Second US-China IPR Cooperation Dialogue Report Released

Dialogue Photo

The 2014-15 US – China IP Cooperation Dialogue report has been just released by the US Chamber of Commerce.  The  Chinese title: 中美知识产权学者对话纪要. Here is a link to last year’s report for comparison.

The report was chaired by former PTO Director Dave Kappos on the US side, and Dean Liu Chuntian of Renmin U. on the Chinese side.  Former judges Rader and Cheng Yongshun were also were part of the team.  At our various meetings we hosted former SIPO Commissioner Tian Lipu, NCA Vice Commissioner Yan Xiaohong, senior judges from the IP courts and Supreme People’s Courts, trademark officials, academics and others.  I was part of the U.S. side for a second year, and was joined by Tony Chen of Jones Day and Eric Priest of the University of Oregon.

The report looks at several issues: IP and innovation in the technical sector; IP and innovation in the pharmaceutical sector;  judicial protection of IP; trade secrets protection; and copyright enforcement.  The following are some of the baskets of proposals agreed to by both sides (more granular detail is found in the report itself):

  • Use quality instead of quantity as the measure of innovation.
  • Explore the possibility that a judicial interpretation be issued to ensure no injunctive threat is available until utility model patents have been substantively examined for validity.
  • Adopt a more balanced and market-driven approach to promote innovation by entrepreneurs, inventors and universities.
  • Improve the patent linkage system, and provide effective protection for clinical data of new chemical entities by using the ongoing effort to amend the Patent Law and the Drug Administration Law as an opportunity for change.
  • Initiate a special study on establishing a single IP appellate court to unify China’s judicial adjudication of IP.
  • Improve the guiding case system with respect to procedures for reviewing, selecting and releasing cases and support better adoption of case law information.
  • Recommend research on the possibility to have a stand-alone and uniform trade secret law, in order to effectively maintain a fair market competition environment.
  • Address new problems created by changing technology and business models; develop a good ecosystem for innovation by the interaction of law and the marketplace; and provide more market opportunities for copyright holders while dealing with piracy.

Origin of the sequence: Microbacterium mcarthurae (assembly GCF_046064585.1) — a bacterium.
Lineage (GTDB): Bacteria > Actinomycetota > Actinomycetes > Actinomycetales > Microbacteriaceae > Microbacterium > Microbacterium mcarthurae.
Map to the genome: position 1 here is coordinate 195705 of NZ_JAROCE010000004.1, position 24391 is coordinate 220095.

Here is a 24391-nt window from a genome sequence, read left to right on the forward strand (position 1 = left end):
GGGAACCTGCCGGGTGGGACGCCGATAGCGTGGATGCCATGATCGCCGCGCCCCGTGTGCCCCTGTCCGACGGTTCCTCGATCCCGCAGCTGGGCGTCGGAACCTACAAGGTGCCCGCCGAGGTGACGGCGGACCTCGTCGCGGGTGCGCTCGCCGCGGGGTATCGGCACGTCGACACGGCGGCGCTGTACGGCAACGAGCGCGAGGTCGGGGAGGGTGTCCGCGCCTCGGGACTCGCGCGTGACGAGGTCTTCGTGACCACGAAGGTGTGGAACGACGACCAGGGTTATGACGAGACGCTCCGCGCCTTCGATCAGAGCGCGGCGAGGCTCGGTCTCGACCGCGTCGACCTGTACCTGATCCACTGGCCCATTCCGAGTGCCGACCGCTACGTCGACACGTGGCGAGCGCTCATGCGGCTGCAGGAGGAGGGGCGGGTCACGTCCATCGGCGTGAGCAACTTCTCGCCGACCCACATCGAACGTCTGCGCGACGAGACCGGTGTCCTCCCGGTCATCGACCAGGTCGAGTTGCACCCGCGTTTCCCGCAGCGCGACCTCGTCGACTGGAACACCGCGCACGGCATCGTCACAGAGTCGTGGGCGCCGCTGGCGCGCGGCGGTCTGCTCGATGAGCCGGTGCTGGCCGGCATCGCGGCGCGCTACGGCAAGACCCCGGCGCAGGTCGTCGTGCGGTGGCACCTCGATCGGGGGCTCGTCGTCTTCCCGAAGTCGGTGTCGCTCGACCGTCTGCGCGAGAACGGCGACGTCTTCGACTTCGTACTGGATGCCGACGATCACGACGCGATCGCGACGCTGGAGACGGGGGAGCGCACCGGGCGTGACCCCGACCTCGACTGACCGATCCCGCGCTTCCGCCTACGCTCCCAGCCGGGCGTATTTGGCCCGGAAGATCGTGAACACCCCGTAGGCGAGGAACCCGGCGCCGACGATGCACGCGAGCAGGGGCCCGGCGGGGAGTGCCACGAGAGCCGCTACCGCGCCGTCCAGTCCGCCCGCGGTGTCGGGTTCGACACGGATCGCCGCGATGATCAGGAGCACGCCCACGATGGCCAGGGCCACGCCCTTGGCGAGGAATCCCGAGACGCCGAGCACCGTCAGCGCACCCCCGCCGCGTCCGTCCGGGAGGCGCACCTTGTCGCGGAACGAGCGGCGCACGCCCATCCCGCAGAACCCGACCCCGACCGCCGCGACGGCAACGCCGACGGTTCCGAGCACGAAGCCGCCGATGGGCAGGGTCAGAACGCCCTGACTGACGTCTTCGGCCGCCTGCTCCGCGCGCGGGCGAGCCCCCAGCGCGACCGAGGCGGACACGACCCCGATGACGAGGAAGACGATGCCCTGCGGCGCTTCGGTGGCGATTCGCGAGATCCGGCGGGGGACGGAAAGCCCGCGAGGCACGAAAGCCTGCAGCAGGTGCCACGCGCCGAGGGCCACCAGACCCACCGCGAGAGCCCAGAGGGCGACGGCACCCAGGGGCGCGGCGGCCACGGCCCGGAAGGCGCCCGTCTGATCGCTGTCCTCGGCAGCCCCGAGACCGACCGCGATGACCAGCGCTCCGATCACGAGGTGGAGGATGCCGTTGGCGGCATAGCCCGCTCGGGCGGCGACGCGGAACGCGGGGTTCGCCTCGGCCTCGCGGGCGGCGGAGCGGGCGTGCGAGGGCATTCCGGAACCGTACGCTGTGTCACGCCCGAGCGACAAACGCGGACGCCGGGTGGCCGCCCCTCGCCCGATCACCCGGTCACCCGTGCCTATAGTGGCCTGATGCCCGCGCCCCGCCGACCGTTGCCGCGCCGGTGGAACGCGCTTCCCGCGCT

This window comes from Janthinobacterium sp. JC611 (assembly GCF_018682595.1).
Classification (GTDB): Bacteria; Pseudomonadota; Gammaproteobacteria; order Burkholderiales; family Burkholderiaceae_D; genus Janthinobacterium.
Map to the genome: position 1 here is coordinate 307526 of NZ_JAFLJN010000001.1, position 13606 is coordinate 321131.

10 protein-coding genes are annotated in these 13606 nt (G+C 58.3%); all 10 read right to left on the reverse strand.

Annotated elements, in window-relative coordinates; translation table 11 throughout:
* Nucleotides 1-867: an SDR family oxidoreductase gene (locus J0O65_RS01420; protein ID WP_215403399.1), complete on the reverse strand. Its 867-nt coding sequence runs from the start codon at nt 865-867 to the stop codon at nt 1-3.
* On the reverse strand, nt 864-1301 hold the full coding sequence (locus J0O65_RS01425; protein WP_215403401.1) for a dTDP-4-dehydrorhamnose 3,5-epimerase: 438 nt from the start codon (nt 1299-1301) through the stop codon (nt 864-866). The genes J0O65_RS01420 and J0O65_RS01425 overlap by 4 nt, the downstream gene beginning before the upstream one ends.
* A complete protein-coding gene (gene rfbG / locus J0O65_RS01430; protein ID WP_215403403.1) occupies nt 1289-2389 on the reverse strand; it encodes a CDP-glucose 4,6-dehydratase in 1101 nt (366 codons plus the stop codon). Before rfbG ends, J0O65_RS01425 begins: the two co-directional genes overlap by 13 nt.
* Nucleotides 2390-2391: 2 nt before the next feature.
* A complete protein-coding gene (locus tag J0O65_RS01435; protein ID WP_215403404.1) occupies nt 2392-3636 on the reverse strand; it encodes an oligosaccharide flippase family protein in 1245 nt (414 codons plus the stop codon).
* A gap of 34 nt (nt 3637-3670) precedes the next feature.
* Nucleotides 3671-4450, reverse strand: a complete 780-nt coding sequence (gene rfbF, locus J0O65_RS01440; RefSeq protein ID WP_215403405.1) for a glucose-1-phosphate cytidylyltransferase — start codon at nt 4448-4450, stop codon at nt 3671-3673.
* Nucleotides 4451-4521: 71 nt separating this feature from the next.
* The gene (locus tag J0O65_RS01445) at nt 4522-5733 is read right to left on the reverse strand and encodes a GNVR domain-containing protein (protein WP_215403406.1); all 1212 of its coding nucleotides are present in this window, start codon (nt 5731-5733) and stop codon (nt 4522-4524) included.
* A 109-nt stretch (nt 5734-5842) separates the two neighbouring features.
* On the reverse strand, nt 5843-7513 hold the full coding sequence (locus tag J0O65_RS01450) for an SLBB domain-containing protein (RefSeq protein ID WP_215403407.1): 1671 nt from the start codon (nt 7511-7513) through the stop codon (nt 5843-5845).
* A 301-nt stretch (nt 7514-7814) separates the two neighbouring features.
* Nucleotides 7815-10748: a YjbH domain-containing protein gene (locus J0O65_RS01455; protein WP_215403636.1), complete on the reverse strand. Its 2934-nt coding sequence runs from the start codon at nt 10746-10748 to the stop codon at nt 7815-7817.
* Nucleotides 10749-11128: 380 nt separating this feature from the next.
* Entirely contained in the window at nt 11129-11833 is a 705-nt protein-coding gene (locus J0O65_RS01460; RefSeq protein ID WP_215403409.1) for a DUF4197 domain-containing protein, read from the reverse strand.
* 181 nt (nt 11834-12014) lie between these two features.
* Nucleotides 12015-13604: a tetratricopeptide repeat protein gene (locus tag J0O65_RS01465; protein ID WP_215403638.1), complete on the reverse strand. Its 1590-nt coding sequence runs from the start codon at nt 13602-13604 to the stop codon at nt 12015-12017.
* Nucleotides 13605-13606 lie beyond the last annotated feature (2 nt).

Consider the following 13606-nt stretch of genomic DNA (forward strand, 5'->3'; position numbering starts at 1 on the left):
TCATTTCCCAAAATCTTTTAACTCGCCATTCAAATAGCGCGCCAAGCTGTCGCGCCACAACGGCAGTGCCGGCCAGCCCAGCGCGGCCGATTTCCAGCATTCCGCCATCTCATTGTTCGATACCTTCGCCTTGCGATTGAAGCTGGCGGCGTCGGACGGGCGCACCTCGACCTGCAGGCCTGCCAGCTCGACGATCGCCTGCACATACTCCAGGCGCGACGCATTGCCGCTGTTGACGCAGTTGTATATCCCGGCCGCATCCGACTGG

I have strongly supported the Dialogue since its inception, when I was at Fordham Law School, in order to provide a de-politicized, expert and wide ranging engagement on Chinese IP issues.  If last year’s report is an indication of how this year’s report will be received, it will likely be widely circulated inside and outside the Chinese government.

open dialogue meeting with Amb. Baucus, US and Chinese colleagues in Beijing in early 2016.

Photos above by Mark Cohen.  Top photo at Hainan Island meeting, bottom photo in Beijing at public meeting with U.S. Amb. Max Baucus, US and Chinese guests and dialogue experts (both photos early 2015).

New SPC Guidance on Appointments to and Jurisdiction of Specialized IP Courts

There have been two documents released recently on specialized IP courts. One is the “Guiding Opinion of the Supreme Peoples Court on on the Work of Choosing Judges Rules for the IP Courts” (Provisional) 知识产权法院法官选任工作指导意见(试行) and the other is the  “Regulation of the SPC on Jurisdiction of Cases of the Beijing, Shanghai and Guangzhou IP Courts” 《最高人民法院关于北京、上海、广州知识产权法院案件管辖的规定》.

I welcome commentary and analysis on these two.

US-China Business Council Ranks IP as a Top Five Concern

The US-China Business Council recently released its annual China Business Environment Survey Report (http://uschina.org/reports/uscbc-2014-china-business-environment-survey-results). Intellectual property enforcement climbed the ranks to number 2, just after concerns over competition with Chinese companies in China. Companies positively noted certain IP developments, including more administrative actions, greater attention to the IP legislative framework and China’s incipient efforts at developing specialized IP courts.

Forty-nine percent of the respondents indicated that criminal enforcement was not a viable option, and only eight percent of the respondents indicated that criminal enforcement was a successful channel – the lowest of any enforcement channel.

There were other top 10 concerns that related to IP, including concerns over uneven enforcement of the laws and AML enforcement, transparency and national treatment.

Other concerns related to IP include technology transfer (ranked 11th), antitrust enforcement(ranked 22nd), and innovation policies (ranked 24th). Sixty-two percent of companies report that they are concerned about transferring their technology to China, particularly as it relates to the protection of intellectual property rights and proprietary information and the enforcement of technology licensing agreements. Forty-eight percent of the companies also surveyed said that they limited R&D activities in China due to China’s IP environment.

Clearly, IP and licensing concerns are impacting China’s ability to attract cutting-edge technology from foreign companies.